The Destructiveness of Sinful Anger

It is helpful to understand that anger is not intrinsically evil. Exodus 34:6 describes God as compassionate and gracious and slow to anger. God abounds in love and he is not quick to wrath, but He does get angry. Jesus is said to have been angry and grieved by hard-hearted religious leaders in Mark 3:5. Anger is an emotion that arises when good is threatened by evil, and for God it is always a righteous emotion. But for us anger can quickly turn sinful. Our fallen human nature distorts why we get angry, how we process that anger, and ultimately how we act out of it.

The human heart tends toward hostility without the ongoing, sanctifying work of the Holy Spirit. But even those in Christ are not immune from the temptation of sinful anger, which presents itself in various ways. For some, rage is displayed through screaming, grumbling, biting sarcasm, or even violence. But for others, rage is quietly displayed through a sulking that withdraws affection and shuts down from others emotionally. Regardless of how sinful anger presents itself, it ultimately produces works such as envy, gossip, hate, division, and even murder. These works have lasting and deep impact on individuals, families, and churches.

3 Ways Sinful Anger is Harmful

  1. It does harm to our intimacy with God. Jesus teaches that abiding in His love is what produces fruitfulness in the life of His followers; and that the pathway to their abiding is obedience to His commands (John 15). Sinful anger, however, produces much transgression (Proverbs 29:22). So when we constantly give in to anger, it is producing out of us the very works which prevent our abiding with Christ.
  2. It does harm to our personal relationships. By experience we know that sinful anger hurts families, friendships, churches, and workplaces. Volatile people create volatile environments (Proverbs 15:18) which leave lasting wounds.
  3. It does harm to our physical health. The bible teaches that a wholesome or composed heart is good for our health (Proverbs 14:29-30). While science shows prolonged anger can create physical problems including high blood pressure, heart disease, and anxiety issues.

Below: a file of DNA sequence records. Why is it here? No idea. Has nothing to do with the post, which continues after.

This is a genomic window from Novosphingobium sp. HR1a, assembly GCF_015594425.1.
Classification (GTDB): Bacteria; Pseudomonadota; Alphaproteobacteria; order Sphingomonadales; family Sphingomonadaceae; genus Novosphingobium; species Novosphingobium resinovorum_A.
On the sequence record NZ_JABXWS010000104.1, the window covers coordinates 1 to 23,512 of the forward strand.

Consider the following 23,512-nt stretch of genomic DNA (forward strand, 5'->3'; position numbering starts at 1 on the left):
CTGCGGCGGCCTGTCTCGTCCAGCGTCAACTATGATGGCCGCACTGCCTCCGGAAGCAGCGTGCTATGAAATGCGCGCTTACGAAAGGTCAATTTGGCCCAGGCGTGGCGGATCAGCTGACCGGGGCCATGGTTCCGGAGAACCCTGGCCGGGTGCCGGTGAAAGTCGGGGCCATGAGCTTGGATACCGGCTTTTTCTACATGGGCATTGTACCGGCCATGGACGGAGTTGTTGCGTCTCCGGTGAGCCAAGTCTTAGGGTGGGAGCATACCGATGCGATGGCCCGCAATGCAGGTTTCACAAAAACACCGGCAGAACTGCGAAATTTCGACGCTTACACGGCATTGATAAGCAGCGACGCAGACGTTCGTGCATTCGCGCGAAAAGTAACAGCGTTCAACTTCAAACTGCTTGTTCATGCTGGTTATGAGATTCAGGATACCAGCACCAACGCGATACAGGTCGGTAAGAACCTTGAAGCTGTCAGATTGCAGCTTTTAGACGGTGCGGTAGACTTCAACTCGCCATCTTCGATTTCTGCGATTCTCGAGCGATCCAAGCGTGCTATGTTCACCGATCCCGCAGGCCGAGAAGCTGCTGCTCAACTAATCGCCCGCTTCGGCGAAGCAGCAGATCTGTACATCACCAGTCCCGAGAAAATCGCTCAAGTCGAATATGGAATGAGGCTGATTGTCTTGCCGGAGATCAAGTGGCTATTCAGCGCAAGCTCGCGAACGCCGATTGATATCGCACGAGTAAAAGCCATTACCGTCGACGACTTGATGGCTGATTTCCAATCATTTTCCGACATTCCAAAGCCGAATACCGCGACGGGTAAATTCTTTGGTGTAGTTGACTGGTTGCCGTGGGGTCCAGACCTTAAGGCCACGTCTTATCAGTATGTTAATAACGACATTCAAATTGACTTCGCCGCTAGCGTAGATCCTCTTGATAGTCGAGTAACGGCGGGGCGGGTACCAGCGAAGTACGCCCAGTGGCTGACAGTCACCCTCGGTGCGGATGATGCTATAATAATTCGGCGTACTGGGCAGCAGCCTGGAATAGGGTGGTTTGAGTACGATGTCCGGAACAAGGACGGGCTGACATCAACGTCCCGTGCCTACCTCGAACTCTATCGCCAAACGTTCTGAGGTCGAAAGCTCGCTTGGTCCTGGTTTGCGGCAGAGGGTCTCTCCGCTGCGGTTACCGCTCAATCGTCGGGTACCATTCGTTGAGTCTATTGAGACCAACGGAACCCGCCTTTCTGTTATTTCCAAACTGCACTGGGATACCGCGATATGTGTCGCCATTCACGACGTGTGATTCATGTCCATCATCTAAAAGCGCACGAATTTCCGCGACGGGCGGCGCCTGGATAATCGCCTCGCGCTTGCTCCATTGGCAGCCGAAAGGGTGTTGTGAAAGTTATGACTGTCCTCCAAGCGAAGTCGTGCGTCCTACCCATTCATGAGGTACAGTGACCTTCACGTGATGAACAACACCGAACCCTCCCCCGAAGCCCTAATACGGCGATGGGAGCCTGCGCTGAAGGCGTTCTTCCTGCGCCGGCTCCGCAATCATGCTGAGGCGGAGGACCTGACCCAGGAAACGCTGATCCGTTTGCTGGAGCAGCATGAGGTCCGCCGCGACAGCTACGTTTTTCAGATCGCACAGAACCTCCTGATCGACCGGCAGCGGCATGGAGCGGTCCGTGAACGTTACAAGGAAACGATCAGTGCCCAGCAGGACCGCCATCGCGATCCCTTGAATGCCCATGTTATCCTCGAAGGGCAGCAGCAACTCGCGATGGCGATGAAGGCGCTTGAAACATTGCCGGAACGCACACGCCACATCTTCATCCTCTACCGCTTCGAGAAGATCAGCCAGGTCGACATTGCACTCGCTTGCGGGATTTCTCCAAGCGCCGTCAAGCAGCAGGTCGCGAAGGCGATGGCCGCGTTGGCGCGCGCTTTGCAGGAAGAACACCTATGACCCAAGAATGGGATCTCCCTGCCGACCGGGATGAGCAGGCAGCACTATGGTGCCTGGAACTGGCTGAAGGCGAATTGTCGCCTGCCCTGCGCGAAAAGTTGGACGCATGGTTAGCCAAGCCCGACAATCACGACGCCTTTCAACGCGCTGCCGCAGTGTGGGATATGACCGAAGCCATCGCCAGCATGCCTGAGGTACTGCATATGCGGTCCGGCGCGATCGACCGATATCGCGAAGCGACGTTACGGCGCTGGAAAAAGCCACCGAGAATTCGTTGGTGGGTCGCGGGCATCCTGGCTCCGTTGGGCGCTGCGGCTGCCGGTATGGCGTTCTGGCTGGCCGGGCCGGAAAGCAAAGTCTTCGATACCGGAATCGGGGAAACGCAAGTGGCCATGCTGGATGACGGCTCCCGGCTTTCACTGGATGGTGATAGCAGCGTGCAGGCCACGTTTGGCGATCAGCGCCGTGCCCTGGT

Sinful Anger is Completely Futile

As destructive as our distorted anger can be, it is absolutely useless in helping make right that which is wrong. James 1:20 teaches that the anger (literally violent passions) of man does not produce the righteousness of God (in this context, right behaviors). When faced with injustice, misunderstanding, attacks, or sin – our greatest need is that God will produce his righteous works in the situation. The resolution we need is not the one we can produce, but the one God provides. And no matter how angry we may get, we cannot produce this righteousness. Sinful anger is not helpful. It feeds our flesh momentarily, but then leaves in its wake frustration and bitterness.

James indicates that the opposite of relying on our anger to bring about change, is to humbly receive the words of Christ (1:21). We begin the process of putting away destructive and pointless anger – whether violent rage or silent withdraw – by looking to Jesus. Only He can repair people and restore where life has went wrong. Let us display our trust in Jesus, by asking for His help to avoid sinful anger and obey his helpful commands.

Relate to Each Other by Gospel Principles

I was chosen to explain to everyone this mysterious plan that God, the Creator of all things, had kept secret from the beginning. God’s purpose in all this was to use the church to display his wisdom in its rich variety to all the unseen rulers and authorities in the heavenly places. This was his eternal plan, which he carried out through Christ Jesus our Lord. – Ephesians 3:9-11